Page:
What Is A Governor? (Purpose)
Along the manual throttle control, many types of equipment use governor. Governor or speed limiter is an automatic device used to sense and maintain the speed of an engine within a specified limit when there is a variation of the load on the engine or output required. The function of a governor is to keep the engine at a constant speed irrespective of the load on the engine. These devices regulate speed automatically by controlling the fuel injected into the engine. Unlike the flywheel that works continuously, the governors are more or less intermittent.
- Difference between Flywheel and Governor
When the speed of the engine decreases due to increasing load, then the fuel supply valve open by an actuating mechanism controlled by the governor. The increase in the supply of fuel speeds up the engine to the required value. In the case of low engine load, the speed of the engine begins to rise beyond a predefined value. Again, the Governor actuate the valve mechanism that closes the throttle, then the speed of the engine decreases to its normal value.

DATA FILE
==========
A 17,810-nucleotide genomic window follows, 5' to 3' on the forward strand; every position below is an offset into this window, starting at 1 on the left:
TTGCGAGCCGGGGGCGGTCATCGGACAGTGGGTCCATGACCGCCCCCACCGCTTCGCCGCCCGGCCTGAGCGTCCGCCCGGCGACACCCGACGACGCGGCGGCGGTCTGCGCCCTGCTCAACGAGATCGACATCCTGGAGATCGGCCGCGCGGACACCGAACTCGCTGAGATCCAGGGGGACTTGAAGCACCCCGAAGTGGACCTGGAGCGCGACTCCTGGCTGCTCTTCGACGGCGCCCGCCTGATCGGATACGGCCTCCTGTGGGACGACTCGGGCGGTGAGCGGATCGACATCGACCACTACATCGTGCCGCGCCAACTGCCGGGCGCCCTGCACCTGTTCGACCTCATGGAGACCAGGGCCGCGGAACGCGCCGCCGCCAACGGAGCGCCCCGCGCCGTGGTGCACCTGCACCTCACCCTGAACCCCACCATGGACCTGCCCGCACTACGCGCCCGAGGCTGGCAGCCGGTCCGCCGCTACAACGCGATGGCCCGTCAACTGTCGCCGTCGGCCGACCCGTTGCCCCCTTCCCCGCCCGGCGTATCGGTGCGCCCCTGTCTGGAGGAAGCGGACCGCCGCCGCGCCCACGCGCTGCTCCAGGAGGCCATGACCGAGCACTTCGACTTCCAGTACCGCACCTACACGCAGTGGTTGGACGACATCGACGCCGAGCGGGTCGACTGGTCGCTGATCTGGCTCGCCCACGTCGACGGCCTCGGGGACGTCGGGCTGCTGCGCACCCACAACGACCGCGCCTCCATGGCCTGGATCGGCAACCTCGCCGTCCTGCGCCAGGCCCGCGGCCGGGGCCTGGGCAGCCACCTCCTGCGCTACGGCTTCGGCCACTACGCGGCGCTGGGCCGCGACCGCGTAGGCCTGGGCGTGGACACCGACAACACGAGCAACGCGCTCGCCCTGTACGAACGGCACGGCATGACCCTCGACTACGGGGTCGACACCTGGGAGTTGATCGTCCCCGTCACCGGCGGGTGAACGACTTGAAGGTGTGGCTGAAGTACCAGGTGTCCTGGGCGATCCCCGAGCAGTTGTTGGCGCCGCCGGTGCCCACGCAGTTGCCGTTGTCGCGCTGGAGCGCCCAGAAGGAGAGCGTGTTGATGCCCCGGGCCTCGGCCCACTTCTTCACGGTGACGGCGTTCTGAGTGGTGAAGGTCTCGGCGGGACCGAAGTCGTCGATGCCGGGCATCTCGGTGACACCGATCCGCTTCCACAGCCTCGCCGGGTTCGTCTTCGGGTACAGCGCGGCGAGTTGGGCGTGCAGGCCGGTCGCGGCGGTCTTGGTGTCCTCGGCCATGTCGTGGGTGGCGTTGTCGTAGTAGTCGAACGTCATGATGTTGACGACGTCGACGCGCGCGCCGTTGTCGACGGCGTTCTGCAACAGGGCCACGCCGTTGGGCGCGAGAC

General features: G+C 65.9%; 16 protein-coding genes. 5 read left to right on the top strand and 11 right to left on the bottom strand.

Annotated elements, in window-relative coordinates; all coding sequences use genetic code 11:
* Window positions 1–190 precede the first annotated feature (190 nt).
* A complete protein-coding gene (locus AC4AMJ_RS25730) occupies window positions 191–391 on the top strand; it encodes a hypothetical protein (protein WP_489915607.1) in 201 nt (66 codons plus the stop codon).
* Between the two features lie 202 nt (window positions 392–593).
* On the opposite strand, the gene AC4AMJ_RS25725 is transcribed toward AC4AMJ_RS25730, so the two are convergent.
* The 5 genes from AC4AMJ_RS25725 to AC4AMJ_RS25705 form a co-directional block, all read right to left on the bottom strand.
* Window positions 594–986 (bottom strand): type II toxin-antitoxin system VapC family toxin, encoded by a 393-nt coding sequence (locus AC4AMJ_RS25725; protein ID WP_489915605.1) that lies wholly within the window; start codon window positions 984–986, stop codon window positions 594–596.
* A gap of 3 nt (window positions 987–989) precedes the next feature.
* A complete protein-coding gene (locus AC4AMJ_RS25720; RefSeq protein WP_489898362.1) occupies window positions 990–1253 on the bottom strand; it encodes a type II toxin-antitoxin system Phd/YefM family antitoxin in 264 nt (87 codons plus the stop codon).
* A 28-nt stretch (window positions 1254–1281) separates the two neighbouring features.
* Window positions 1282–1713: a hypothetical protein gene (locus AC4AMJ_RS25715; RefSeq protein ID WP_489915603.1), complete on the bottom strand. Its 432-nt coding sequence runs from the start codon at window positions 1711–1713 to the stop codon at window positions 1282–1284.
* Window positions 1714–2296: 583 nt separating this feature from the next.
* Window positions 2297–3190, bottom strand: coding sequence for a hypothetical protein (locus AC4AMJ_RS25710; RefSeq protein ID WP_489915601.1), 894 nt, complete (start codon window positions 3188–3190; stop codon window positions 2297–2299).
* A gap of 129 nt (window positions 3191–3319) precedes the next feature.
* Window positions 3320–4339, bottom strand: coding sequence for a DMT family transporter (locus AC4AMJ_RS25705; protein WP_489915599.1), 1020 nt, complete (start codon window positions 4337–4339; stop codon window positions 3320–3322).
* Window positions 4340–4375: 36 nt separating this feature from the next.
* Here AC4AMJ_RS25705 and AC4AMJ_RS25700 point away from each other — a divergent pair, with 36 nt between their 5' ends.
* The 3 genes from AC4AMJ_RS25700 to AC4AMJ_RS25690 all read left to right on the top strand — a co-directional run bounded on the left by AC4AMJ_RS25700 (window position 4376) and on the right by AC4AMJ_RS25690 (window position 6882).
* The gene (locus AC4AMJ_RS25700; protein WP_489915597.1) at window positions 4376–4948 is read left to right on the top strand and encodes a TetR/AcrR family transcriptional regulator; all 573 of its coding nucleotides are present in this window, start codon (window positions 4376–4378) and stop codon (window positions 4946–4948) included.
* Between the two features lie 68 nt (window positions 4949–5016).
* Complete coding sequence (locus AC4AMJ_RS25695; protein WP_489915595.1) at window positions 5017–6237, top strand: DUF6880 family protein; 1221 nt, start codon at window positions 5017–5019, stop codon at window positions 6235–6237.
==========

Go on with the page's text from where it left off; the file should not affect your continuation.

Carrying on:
Constant speed governor: If the governor limits the speed of the engine to a particular single value.
Speed limiting type governor: If the speed of engine maintains within a range (minimum and maximum value).
Governors can be used to limit the top speed of an engine. It protects the IC engine from damage due to excessive rotational speed.
The governors are classified into
- Mechanical governor
- Electrical governor
- Pneumatic governor
Read: Types of governor: centrifugal governor vs inertia governor
- Governor Terminology
- Governors have no influence in the cyclic speed fluctuation of the engine